Measuring Firm Size in Empirical Corporate Finance
59 Pages Posted: 27 Oct 2013 Last revised: 28 Aug 2018
Date Written: September 12, 2017
In empirical corporate finance, firm size is commonly used as an important, fundamental firm characteristic. However, no research comprehensively assesses the sensitivity of empirical results in corporate finance to different measures of firm size. This paper fills this hole by providing empirical evidence for a “measurement effect” in the “size effect”. In particular, we examine the influences of employing different proxies (total assets, total sales, and market capitalization) of firm size in 20 prominent areas in empirical corporate finance research. We highlight several empirical implications. First, in most areas of corporate finance the coefficients of firm size measures are robust in sign and statistical significance. Second, the coefficients on regressors other than firm size often change sign and significance when different size measures are used. Unfortunately, this suggests that some previous studies are not robust to different firm size proxies. Third, the goodness of fit measured by R-squared also varies with different size measures, suggesting that some measures are more relevant than others in different situations. Fourth, different proxies capture different aspects of “firm size”, and thus have different implications. Therefore, the choice of size measures needs both theoretical and empirical justification. Finally, our empirical assessment provides guidance to empirical corporate finance researchers who must use firm size measures in their work.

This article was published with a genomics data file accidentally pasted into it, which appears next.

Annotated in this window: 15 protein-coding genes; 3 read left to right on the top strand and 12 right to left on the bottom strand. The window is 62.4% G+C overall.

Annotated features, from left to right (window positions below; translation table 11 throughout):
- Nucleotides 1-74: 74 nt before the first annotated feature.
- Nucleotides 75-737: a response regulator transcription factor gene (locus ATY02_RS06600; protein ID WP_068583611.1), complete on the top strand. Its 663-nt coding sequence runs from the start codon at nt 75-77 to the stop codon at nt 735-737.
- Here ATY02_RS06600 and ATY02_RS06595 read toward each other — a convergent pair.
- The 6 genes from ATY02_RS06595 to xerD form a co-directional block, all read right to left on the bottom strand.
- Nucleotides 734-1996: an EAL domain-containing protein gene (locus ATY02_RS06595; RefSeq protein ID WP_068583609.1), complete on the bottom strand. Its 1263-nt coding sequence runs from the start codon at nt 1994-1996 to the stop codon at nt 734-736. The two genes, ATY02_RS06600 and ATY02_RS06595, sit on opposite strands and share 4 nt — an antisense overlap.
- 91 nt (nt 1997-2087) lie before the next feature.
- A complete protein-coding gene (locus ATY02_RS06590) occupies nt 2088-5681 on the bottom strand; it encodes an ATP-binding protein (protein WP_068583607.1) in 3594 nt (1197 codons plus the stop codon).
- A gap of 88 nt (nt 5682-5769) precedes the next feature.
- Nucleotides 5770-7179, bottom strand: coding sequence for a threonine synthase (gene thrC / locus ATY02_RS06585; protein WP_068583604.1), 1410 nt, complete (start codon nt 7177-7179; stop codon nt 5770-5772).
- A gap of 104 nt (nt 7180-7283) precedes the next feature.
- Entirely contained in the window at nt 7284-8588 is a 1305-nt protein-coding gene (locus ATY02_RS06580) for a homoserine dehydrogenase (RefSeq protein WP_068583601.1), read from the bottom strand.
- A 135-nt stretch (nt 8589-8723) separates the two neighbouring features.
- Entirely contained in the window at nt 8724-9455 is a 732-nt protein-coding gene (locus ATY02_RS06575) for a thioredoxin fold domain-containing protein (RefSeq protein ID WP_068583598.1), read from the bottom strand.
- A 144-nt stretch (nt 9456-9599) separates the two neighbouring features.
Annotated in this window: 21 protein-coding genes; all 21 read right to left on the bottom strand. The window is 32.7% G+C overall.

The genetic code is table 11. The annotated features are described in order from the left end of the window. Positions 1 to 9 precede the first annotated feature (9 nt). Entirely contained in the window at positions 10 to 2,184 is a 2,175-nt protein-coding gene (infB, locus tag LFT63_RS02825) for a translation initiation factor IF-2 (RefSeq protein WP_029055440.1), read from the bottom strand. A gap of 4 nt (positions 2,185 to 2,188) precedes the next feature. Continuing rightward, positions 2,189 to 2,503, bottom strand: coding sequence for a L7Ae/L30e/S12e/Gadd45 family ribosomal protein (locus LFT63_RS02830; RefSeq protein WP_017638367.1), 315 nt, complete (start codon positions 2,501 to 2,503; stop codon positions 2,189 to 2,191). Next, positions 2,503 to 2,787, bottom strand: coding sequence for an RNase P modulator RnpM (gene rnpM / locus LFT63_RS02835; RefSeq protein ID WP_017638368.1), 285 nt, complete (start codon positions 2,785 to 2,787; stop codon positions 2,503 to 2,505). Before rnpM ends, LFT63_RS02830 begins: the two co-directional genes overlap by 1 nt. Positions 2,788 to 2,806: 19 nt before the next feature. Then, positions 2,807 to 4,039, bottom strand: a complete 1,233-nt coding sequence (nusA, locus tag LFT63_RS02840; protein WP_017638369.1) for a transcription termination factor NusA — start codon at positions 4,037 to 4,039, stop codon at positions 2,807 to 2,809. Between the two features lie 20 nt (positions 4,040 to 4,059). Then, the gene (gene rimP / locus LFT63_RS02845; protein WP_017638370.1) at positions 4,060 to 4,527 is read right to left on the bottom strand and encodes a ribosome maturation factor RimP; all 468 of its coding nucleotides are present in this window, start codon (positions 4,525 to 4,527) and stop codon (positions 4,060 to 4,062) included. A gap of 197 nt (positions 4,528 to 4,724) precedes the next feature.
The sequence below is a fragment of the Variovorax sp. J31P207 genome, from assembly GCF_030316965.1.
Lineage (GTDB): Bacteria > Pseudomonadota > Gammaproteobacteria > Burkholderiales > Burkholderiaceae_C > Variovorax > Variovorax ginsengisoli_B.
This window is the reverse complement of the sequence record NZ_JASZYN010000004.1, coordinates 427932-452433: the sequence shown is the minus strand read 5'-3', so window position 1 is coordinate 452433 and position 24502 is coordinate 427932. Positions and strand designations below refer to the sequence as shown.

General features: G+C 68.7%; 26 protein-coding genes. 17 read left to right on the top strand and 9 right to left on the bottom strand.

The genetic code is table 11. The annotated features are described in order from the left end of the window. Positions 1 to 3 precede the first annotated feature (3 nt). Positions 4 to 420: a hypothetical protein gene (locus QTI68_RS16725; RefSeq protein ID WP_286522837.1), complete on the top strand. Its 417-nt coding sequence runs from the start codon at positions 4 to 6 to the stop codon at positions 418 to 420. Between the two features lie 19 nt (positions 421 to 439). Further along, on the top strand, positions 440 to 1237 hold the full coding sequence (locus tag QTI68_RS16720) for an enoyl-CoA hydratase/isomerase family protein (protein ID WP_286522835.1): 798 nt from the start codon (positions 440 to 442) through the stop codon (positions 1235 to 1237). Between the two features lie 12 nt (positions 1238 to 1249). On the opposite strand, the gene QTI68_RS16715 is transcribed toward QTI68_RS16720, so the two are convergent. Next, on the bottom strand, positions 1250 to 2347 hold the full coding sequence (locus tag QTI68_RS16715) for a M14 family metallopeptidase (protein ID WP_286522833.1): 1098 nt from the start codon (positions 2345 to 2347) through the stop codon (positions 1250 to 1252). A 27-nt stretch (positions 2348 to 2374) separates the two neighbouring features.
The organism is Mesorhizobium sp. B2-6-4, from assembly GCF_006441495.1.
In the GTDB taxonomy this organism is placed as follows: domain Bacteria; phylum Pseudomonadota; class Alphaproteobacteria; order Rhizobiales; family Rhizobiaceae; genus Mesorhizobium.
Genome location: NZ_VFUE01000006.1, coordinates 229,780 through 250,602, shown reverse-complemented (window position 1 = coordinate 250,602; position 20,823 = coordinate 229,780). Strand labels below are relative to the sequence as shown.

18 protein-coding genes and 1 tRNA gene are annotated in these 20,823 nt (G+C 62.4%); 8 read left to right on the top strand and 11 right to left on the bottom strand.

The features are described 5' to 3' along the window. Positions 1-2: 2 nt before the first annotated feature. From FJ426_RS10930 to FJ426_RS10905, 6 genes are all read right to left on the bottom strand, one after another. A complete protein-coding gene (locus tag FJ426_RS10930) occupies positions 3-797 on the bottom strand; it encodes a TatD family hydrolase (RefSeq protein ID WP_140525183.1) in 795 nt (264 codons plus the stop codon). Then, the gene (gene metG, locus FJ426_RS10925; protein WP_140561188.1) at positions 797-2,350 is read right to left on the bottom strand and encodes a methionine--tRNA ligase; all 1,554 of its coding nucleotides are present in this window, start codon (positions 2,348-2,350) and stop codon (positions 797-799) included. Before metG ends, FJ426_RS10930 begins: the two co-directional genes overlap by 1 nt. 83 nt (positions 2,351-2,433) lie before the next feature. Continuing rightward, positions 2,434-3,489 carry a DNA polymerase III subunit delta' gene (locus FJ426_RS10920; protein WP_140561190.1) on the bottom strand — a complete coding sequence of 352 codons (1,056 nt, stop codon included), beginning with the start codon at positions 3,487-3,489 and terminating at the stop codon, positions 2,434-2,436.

Keywords: Firm size, Total assets, Total sales, Market capitalization, Firm size proxy, Firm size measure, Empirical corporate finance
JEL Classification: G3, G30, G31, G32, G34, G35, C23, C58, J31, J33
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